Evening is the story of a woman on her deathbed who amidst the delirium and images of her past full life relives a love affair she had forty years earlier, when at twenty-five she attended the wedding of her best friend on an island in Maine. As her children wait and tend to her, she remembers minutely the details of those three days when she met a man, a time which emerges from marriages and divorces and children as being the high point of her life. Evening has been optioned by Kennedy/Marshall at Disney, with Minot currently working on the adaptation for the screen.

Having spent too many years in one place, bent over paper writing, Minot, who has an apartment in New York City, finds herself traveling and away from home much of the time.

raymond carver
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  Raymond Carver was born in Clatskanie, Oregon, in 1938. His first collection of stories, Will You Please Be Quiet, Please, (a National Book Award Nominee in 1977), was followed by What We Talk About When We Talk About Love, Cathedral (nominated for the Pulitzer Prize in 1984), and Where I'm Calling From in 1988, when he was inducted into the American Academy of Arts and Letters. He died in August of that year, shortly after completing the poems of A New Path to the Waterfall.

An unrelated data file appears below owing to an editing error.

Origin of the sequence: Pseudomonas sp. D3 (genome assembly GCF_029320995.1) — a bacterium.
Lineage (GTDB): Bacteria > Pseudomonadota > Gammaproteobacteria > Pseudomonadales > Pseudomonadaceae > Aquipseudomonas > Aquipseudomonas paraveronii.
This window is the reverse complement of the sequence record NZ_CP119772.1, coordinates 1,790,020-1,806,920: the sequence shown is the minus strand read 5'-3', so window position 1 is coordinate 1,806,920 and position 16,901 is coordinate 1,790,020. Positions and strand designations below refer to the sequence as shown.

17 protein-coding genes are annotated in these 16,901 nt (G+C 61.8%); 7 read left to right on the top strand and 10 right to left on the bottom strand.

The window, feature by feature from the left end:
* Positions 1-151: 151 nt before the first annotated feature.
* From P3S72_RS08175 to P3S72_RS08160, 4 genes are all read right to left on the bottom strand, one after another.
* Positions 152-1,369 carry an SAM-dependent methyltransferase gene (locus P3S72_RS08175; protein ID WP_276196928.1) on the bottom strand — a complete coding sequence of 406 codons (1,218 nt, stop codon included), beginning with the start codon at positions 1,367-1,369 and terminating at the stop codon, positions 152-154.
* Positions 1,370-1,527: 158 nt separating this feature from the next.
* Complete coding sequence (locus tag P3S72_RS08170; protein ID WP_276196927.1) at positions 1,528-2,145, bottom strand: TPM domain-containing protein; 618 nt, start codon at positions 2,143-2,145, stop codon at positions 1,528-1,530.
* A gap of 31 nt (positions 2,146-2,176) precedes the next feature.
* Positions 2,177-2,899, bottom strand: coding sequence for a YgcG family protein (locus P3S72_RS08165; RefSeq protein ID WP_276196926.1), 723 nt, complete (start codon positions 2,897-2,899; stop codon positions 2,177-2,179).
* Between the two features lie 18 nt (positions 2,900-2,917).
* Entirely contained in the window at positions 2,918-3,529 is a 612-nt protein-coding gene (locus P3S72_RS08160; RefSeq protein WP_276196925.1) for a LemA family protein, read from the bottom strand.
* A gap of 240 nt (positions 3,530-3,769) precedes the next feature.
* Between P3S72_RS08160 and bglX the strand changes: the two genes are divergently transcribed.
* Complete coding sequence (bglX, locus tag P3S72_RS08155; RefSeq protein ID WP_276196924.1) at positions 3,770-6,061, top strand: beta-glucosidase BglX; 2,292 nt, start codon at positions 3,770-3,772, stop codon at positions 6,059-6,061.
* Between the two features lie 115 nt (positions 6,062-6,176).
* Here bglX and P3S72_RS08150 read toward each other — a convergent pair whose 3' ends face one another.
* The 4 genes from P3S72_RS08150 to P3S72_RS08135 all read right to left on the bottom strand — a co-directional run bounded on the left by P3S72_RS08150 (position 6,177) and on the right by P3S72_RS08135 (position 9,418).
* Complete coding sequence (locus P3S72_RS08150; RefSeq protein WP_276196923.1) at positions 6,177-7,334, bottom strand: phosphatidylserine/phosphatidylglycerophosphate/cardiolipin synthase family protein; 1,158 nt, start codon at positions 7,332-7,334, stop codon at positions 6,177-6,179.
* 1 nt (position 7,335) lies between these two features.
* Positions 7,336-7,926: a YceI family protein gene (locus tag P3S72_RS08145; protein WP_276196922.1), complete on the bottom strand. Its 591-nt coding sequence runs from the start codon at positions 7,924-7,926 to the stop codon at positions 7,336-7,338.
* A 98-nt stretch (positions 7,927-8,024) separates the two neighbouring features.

Photo Credits: Helen Schulman: Walter Smith; Peter Ackroyd: Roderick Field ; Patti Smith: Kate Simon Photography; Vladimir Nabokov: Jerry Bauer; Susan Minot: Michael Sasso; Raymond Carver: Marion Ettlinger.